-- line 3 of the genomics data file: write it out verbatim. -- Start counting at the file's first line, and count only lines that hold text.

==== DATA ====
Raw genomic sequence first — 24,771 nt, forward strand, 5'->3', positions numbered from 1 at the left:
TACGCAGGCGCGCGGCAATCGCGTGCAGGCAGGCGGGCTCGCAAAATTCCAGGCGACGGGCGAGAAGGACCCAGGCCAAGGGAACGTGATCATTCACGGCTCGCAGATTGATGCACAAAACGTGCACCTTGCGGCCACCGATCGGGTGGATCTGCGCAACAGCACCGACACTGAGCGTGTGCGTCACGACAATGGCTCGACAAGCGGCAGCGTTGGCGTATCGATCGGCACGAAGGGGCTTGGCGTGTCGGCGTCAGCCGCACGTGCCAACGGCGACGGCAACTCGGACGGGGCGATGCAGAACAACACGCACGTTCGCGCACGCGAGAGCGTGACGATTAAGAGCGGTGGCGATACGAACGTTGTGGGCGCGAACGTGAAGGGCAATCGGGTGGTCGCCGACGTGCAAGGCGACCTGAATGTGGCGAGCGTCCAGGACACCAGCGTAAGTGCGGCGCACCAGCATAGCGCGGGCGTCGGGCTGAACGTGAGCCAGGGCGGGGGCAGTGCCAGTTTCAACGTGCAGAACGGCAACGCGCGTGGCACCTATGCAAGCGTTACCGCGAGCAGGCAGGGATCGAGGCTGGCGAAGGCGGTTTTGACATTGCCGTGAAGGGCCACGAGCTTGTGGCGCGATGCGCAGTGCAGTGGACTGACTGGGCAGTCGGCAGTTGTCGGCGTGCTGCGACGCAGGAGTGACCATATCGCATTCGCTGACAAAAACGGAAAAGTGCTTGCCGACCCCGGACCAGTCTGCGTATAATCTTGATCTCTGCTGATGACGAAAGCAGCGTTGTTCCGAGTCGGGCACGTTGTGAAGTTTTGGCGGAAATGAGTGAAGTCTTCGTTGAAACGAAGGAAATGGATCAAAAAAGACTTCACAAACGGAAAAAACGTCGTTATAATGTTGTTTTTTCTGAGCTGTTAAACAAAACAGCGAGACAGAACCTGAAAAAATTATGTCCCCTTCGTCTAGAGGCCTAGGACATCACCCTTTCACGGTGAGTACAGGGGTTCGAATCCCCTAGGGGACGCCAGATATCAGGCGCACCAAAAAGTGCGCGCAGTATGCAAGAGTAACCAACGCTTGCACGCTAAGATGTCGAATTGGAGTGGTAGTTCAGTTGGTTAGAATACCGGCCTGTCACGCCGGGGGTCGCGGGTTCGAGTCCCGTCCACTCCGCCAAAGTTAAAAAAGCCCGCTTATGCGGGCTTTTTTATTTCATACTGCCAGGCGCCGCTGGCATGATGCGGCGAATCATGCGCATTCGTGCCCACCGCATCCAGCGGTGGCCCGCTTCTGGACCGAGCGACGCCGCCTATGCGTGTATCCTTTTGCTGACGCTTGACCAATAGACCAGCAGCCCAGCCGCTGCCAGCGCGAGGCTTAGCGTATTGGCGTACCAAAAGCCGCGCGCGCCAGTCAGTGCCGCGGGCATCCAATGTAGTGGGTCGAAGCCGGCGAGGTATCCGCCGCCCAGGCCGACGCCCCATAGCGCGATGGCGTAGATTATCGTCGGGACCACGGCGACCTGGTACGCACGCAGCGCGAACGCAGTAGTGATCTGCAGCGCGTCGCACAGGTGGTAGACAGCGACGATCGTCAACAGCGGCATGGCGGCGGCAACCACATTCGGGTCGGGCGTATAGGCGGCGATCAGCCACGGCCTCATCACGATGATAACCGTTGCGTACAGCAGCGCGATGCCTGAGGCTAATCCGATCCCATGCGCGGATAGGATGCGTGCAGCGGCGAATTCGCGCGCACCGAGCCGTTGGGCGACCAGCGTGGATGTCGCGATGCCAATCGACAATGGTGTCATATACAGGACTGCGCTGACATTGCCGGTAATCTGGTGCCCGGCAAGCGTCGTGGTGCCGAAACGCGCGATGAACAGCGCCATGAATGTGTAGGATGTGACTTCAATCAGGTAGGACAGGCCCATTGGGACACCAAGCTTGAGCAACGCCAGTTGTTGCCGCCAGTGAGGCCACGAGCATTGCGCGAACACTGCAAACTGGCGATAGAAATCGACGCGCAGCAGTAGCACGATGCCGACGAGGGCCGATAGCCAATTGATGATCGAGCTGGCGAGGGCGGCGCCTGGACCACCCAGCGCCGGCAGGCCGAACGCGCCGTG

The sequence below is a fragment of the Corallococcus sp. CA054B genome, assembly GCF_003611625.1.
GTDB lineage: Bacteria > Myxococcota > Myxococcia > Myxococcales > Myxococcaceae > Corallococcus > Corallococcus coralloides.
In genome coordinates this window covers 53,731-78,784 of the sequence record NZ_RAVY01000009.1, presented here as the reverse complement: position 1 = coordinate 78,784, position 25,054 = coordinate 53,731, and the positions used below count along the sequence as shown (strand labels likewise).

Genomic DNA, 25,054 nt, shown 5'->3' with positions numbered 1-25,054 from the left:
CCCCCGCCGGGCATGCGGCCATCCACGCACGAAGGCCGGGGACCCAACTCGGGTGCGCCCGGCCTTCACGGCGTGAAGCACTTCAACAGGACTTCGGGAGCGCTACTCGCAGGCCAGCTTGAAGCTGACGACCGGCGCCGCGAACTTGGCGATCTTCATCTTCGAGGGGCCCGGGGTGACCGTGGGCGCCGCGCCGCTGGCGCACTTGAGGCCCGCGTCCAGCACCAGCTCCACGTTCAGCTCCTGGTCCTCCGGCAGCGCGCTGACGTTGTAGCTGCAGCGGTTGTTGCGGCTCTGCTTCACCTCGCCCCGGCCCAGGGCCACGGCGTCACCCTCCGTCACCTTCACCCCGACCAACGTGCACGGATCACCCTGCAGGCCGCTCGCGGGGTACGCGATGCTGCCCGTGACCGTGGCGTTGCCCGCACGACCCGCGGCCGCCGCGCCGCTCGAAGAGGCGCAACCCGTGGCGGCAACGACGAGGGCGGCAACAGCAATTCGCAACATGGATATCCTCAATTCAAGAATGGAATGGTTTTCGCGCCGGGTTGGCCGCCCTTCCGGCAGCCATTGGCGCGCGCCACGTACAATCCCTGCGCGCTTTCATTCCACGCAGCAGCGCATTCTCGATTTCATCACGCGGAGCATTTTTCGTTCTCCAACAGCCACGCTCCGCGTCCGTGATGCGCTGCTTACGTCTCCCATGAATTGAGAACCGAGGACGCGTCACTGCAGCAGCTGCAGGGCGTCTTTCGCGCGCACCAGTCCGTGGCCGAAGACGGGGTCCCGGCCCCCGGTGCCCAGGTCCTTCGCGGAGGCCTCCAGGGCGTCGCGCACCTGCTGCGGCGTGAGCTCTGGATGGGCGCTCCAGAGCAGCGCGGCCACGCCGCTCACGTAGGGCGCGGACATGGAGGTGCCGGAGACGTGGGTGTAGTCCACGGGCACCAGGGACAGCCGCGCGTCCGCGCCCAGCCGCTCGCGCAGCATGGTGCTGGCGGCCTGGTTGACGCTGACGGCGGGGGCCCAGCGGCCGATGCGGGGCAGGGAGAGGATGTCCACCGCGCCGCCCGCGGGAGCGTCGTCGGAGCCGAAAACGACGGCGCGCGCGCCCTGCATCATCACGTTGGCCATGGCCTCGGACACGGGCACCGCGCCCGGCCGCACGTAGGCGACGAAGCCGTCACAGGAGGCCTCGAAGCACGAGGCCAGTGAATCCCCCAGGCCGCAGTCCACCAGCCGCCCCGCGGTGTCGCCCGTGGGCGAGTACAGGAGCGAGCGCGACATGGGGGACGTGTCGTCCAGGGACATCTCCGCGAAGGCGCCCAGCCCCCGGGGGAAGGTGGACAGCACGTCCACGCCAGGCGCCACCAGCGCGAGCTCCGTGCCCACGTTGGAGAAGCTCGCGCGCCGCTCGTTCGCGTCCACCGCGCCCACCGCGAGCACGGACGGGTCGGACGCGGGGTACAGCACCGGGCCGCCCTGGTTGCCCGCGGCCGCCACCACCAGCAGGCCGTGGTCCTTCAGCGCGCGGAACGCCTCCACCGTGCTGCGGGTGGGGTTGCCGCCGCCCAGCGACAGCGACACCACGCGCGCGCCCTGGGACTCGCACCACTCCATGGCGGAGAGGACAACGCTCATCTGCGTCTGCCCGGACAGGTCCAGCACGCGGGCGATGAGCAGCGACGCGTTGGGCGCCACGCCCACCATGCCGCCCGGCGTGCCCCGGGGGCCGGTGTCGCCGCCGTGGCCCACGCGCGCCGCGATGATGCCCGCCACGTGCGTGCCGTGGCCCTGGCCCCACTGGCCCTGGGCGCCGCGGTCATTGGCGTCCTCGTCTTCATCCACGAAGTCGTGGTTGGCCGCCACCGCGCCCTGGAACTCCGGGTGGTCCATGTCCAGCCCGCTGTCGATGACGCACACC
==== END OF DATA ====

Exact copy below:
The sequence below is a fragment of the Corallococcus sp. CA054B genome, assembly GCF_003611625.1.